|Connecting Lower HIV Infection Rates with Changes in Sexual Behaviour in Thailand - Data collection and comparison (UNAIDS, 1998, 18 p.)|
The methods and results of individual studies may be disputed. However, taken together, and particularly when data from different sources are compared, the implications of Thailand's exceptional efforts to track the epidemic and the behaviours that lead to it are clear:
· high levels of unprotected sex with sex workers were followed by a boom in HIV infection;
· a national effort to promote safe behaviour was followed by a drop in visits to sex workers and an increase in condom use;
· those changes in behaviour have been rewarded by a decrease in STDs and new HIV infections.
The body of evidence gathered by Thailand's epidemiological and behavioural information systems and widely publicized in the country and abroad has been a vital tool in reducing the further spread of HIV. It has allowed for the design of appropriate programmes to slow the spread of the disease. It has generated political and public support for funding of those programmes. It has created awareness among those whose behaviour put them and their partners at risk. Most importantly, it has enabled Thailand to demonstrate convincingly to its own people and the world that adopting safe behaviours can change the course of the epidemic on both a personal and a national scale.
This case study is a UNAIDS Best Practice because it demonstrates an approach to the collection and use of epidemiological and behavioural data that has been fruitful in making a persuasive case for the connection between decreased HIV infection rates and the adoption of safer behaviour on the part of individuals. It meets four of the Best Practice criteria: effectiveness, ethical soundness, relevance and sustainability.
· Effectiveness: The primary objective of the case study was to demonstrate a definite link between the epidemiological data showing declining HIV infection rates and behavioural data showing widespread adoption of safer behaviour with regard to commercial sex and use of condoms. This study provided strong evidence to demonstrate that link.
· Ethical soundness: All the studies reported here received the ethical approval of the Ministry of Health, the Ministry of Defence (i.e., for military conscripts) and ethical review committees in several universities. The ethical requirements of the WHO guidelines on anonymous unlinked sentinel surveillance of HIV infection were strictly applied in Thailand. In carrying out surveys on sexual behaviour and HIV and STD prevalence, special attention was given to issues of informed consent and confidentiality. Questionnaire forms, laboratory forms and database entries only contained identity numbers and not names.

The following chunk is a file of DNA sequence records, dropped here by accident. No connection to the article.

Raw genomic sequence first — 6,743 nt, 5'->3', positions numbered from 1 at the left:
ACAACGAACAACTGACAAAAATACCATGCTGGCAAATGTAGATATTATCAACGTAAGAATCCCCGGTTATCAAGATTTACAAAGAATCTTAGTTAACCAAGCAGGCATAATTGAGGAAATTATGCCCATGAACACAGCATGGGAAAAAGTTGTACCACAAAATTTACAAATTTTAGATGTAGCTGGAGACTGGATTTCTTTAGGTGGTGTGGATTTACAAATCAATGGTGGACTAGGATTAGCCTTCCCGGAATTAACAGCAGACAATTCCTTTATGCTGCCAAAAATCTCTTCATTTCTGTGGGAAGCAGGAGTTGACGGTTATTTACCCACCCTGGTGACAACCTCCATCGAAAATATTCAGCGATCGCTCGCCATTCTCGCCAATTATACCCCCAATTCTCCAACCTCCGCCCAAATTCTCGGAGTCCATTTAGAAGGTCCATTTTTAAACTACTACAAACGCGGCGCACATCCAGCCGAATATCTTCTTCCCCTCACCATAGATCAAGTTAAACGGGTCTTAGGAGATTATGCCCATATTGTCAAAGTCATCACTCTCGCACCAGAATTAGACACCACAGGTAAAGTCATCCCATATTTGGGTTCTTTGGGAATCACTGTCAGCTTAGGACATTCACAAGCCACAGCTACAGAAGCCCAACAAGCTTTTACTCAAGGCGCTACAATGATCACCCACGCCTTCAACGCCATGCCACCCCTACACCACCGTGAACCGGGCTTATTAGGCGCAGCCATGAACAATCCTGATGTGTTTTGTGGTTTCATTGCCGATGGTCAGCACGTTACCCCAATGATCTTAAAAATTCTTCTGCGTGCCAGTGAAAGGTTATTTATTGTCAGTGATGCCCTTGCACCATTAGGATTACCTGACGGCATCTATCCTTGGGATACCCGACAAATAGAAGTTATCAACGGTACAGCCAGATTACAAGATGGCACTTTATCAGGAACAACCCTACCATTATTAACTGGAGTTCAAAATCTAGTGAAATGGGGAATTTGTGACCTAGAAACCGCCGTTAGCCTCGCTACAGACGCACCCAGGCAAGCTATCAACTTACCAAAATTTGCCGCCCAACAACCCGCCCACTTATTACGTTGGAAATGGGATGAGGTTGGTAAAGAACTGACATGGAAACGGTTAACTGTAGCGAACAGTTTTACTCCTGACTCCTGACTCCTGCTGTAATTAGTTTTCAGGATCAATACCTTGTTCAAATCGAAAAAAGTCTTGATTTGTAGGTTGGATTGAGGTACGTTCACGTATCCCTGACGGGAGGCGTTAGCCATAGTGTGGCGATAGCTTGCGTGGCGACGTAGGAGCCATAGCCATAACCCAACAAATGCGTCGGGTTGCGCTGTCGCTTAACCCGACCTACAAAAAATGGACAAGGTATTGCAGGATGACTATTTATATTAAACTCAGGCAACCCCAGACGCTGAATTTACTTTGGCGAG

· Relevance: The comparative epidemiological and behavioural analysis undertaken supports the main goals of UNAIDS: it makes a clear contribution to the prevention, control and reduction of impact of HIV/AIDS. By helping to demonstrate the positive effect of behavioural change on the course of the epidemic, it provides a useful communications tool for future public awareness campaigns everywhere. It also gives support to public health officials hoping to undertake activities similar to the 100% Condom Use campaign and other prevention programmes in their countries.
· Sustainability: The costs of maintaining HIV surveillance and long-term studies on sexual behaviour are reasonable, once the basic mechanisms are in place. Thailand's HIV surveillance system has been in operation for more than 10 years, and two national surveys on sexual behaviour have been done. There is thus a good deal of high quality local expertise in these two areas. So it is feasible, in addition to being desirable, to continue to track the relationship between behaviour and epidemiological trends. There is also a clear commitment on the part of the Thai government to continuing this work: the government, along with numerous international and bilateral agencies, have pledged their ongoing support.